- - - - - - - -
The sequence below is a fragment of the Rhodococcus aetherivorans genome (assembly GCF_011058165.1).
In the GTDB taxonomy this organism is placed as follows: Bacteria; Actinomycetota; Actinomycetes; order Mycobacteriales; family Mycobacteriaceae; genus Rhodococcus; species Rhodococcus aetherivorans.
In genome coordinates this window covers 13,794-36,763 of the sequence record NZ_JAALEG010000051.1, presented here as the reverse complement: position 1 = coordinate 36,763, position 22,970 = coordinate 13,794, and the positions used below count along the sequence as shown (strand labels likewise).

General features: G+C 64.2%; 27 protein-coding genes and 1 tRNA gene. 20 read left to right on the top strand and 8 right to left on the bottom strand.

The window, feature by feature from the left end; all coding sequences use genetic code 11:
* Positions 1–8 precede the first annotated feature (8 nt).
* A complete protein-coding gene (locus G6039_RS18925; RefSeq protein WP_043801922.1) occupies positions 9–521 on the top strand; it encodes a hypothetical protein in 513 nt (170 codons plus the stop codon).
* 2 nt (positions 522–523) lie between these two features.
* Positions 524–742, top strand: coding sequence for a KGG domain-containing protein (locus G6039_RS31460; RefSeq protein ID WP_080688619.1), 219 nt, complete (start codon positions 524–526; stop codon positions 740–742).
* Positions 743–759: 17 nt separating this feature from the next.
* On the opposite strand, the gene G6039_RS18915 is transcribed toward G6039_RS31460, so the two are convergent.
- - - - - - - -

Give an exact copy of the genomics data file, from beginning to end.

The sequence below is a fragment of the Rhodococcus aetherivorans genome (assembly GCF_011058165.1).
In the GTDB taxonomy this organism is placed as follows: Bacteria; Actinomycetota; Actinomycetes; order Mycobacteriales; family Mycobacteriaceae; genus Rhodococcus; species Rhodococcus aetherivorans.
In genome coordinates this window covers 13,794-36,763 of the sequence record NZ_JAALEG010000051.1, presented here as the reverse complement: position 1 = coordinate 36,763, position 22,970 = coordinate 13,794, and the positions used below count along the sequence as shown (strand labels likewise).

General features: G+C 64.2%; 27 protein-coding genes and 1 tRNA gene. 20 read left to right on the top strand and 8 right to left on the bottom strand.

The window, feature by feature from the left end; all coding sequences use genetic code 11:
* Positions 1–8 precede the first annotated feature (8 nt).
* A complete protein-coding gene (locus G6039_RS18925; RefSeq protein WP_043801922.1) occupies positions 9–521 on the top strand; it encodes a hypothetical protein in 513 nt (170 codons plus the stop codon).
* 2 nt (positions 522–523) lie between these two features.
* Positions 524–742, top strand: coding sequence for a KGG domain-containing protein (locus G6039_RS31460; RefSeq protein ID WP_080688619.1), 219 nt, complete (start codon positions 524–526; stop codon positions 740–742).
* Positions 743–759: 17 nt separating this feature from the next.
* On the opposite strand, the gene G6039_RS18915 is transcribed toward G6039_RS31460, so the two are convergent.